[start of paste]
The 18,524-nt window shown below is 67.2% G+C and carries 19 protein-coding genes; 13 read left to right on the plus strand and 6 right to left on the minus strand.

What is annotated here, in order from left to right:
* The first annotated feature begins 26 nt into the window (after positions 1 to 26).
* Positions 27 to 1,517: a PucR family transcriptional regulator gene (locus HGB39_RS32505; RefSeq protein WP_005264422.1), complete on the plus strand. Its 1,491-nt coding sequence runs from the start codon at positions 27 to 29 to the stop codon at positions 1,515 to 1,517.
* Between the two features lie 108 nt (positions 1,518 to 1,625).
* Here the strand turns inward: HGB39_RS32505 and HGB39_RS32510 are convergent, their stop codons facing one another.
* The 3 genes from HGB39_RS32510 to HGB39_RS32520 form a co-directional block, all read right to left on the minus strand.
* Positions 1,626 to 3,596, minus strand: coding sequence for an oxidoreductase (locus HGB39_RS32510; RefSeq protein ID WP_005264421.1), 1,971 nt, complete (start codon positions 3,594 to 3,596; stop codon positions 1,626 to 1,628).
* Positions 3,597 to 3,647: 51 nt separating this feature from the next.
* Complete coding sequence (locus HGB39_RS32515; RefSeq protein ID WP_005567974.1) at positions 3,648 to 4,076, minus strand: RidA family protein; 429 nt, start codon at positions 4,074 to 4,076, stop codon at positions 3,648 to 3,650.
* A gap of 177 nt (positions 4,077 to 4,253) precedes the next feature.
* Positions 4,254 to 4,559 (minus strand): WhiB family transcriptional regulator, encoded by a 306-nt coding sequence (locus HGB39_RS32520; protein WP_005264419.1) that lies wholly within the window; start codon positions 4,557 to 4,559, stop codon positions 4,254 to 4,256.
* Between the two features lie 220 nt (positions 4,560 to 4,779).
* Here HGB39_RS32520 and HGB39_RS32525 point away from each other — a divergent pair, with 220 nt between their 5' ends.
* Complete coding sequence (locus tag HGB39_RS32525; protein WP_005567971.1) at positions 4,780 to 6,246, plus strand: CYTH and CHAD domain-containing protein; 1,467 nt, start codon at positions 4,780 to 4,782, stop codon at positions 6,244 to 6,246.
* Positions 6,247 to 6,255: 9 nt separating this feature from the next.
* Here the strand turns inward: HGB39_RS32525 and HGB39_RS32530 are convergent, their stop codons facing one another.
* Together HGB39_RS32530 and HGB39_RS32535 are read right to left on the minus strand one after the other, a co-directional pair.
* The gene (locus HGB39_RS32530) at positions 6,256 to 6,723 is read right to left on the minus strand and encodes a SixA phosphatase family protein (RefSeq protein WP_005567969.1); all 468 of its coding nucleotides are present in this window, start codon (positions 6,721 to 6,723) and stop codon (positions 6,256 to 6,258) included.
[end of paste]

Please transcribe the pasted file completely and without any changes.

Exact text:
The 18,524-nt window shown below is 67.2% G+C and carries 19 protein-coding genes; 13 read left to right on the plus strand and 6 right to left on the minus strand.

What is annotated here, in order from left to right:
* The first annotated feature begins 26 nt into the window (after positions 1 to 26).
* Positions 27 to 1,517: a PucR family transcriptional regulator gene (locus HGB39_RS32505; RefSeq protein WP_005264422.1), complete on the plus strand. Its 1,491-nt coding sequence runs from the start codon at positions 27 to 29 to the stop codon at positions 1,515 to 1,517.
* Between the two features lie 108 nt (positions 1,518 to 1,625).
* Here the strand turns inward: HGB39_RS32505 and HGB39_RS32510 are convergent, their stop codons facing one another.
* The 3 genes from HGB39_RS32510 to HGB39_RS32520 form a co-directional block, all read right to left on the minus strand.
* Positions 1,626 to 3,596, minus strand: coding sequence for an oxidoreductase (locus HGB39_RS32510; RefSeq protein ID WP_005264421.1), 1,971 nt, complete (start codon positions 3,594 to 3,596; stop codon positions 1,626 to 1,628).
* Positions 3,597 to 3,647: 51 nt separating this feature from the next.
* Complete coding sequence (locus HGB39_RS32515; RefSeq protein ID WP_005567974.1) at positions 3,648 to 4,076, minus strand: RidA family protein; 429 nt, start codon at positions 4,074 to 4,076, stop codon at positions 3,648 to 3,650.
* A gap of 177 nt (positions 4,077 to 4,253) precedes the next feature.
* Positions 4,254 to 4,559 (minus strand): WhiB family transcriptional regulator, encoded by a 306-nt coding sequence (locus HGB39_RS32520; protein WP_005264419.1) that lies wholly within the window; start codon positions 4,557 to 4,559, stop codon positions 4,254 to 4,256.
* Between the two features lie 220 nt (positions 4,560 to 4,779).
* Here HGB39_RS32520 and HGB39_RS32525 point away from each other — a divergent pair, with 220 nt between their 5' ends.
* Complete coding sequence (locus tag HGB39_RS32525; protein WP_005567971.1) at positions 4,780 to 6,246, plus strand: CYTH and CHAD domain-containing protein; 1,467 nt, start codon at positions 4,780 to 4,782, stop codon at positions 6,244 to 6,246.
* Positions 6,247 to 6,255: 9 nt separating this feature from the next.
* Here the strand turns inward: HGB39_RS32525 and HGB39_RS32530 are convergent, their stop codons facing one another.
* Together HGB39_RS32530 and HGB39_RS32535 are read right to left on the minus strand one after the other, a co-directional pair.
* The gene (locus HGB39_RS32530) at positions 6,256 to 6,723 is read right to left on the minus strand and encodes a SixA phosphatase family protein (RefSeq protein WP_005567969.1); all 468 of its coding nucleotides are present in this window, start codon (positions 6,721 to 6,723) and stop codon (positions 6,256 to 6,258) included.